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Dublin: 17 °C Monday 25 May, 2020

#City of Literature

From Ireland's newest stamp features an entire short story 224 Words

Ireland's newest stamp features an entire short story

The short story was written by Dublin teenager Eoin Moore.

From Want to be a writer? New programme urges people to put pen to paper Get Writin' This post contains videos

Want to be a writer? New programme urges people to put pen to paper

Three successful Irish authors will offer tips to budding writers through YouTube videos as part of the new National Emerging Writer Programme.

Dublin writers' exhibition opens in the Liberties City Of Literature This post contains images

Dublin writers' exhibition opens in the Liberties

W.B. Yeats was poor at spelling and Samuel Beckett was born on a Friday 13th…just some of the facts you will learn at the newly-opened Dublin Writers’ exhibition.

DUBLIN HAS BEEN named a City of Literature by UNESCO – just the fourth city in the world to be given the title.

UNESCO – the United Nations Educational, Scientific and Cultural Organisation – began bestowing the title on cities in 2004, and has given the title on just three occasions in the past.

Dublin becomes just the second city in Europe to be given the title, after Edinburgh in 2004. The other cities given the title are Melbourne and Iowa City.

Culture minister Mary Hanafin has welcomed the accolade, saying Dublin had won the title because of “the rich historical literary past of the city, the vibrant contemporary literature, the variety of festivals and attractions available and because it is the birthplace and home of literary greats.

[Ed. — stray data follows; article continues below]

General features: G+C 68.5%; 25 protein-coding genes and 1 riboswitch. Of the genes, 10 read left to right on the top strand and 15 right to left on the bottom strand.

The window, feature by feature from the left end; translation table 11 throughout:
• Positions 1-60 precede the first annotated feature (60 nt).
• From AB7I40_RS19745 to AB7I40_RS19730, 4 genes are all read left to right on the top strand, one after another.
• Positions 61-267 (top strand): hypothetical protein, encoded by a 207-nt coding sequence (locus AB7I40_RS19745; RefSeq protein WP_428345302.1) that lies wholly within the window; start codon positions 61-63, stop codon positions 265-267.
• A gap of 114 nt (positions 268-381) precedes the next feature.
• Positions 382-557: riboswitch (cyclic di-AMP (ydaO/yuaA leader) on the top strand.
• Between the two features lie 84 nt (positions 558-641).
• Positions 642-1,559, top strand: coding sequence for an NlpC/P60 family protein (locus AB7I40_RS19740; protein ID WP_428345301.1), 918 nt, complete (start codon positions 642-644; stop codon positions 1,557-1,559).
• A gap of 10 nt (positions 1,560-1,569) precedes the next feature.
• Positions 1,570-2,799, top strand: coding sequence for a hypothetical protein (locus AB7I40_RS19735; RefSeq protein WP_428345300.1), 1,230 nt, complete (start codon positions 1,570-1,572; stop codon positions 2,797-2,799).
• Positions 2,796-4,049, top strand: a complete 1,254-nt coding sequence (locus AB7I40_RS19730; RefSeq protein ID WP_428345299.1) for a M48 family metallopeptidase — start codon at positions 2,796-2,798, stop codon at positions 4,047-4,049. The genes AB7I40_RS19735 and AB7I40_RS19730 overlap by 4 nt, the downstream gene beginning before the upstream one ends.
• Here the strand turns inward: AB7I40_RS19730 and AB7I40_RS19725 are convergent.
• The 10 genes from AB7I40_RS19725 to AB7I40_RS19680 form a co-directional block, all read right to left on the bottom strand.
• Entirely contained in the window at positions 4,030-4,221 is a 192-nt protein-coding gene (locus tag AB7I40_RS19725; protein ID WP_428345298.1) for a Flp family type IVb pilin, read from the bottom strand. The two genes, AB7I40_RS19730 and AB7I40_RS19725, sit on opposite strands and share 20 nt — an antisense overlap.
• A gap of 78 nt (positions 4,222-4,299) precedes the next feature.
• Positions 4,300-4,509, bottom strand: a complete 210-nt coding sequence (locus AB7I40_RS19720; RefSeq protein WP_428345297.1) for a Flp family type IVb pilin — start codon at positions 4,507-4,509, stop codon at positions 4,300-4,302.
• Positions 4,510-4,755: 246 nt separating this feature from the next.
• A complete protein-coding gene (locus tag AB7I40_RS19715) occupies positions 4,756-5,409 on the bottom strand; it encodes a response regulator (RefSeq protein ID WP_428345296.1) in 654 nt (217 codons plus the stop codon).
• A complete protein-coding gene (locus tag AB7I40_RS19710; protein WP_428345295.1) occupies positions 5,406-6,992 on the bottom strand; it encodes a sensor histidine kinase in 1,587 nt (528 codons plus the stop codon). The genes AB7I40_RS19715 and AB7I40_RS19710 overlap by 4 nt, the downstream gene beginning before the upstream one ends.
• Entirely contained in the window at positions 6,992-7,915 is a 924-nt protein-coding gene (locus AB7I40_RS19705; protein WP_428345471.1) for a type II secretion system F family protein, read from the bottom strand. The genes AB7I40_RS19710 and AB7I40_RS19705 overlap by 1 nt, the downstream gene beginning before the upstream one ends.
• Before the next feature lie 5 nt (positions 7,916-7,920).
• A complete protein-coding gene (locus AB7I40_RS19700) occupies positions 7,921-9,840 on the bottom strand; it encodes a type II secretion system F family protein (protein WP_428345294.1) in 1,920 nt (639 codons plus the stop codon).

“Names such as Swift, O’Casey, Wilde, Shaw, Behan, Beckett and Joyce are synonymous with Dublin and there are reminders of their great literary works throughout the city – which captures both scholars’ and tourists’ imaginations when they visit the city.”

UNESCO’s criteria for being named a City of Literature include a healthy and diverse quality of publishing in the city, a high number of literary events and bookstores, and an active involvement of traditional and new media in promoting literature.

Hanafin says she hopes the title will boost tourism to the city.

The Lord Mayor of Dublin, Gerry Breen, said he was “absolutely delighted about this achievement – which confirms what Dubliners have known for years. This is a city that has always produced – and continues to produce – great writers.”

The title comes after a campaign led by the City Council’s library service.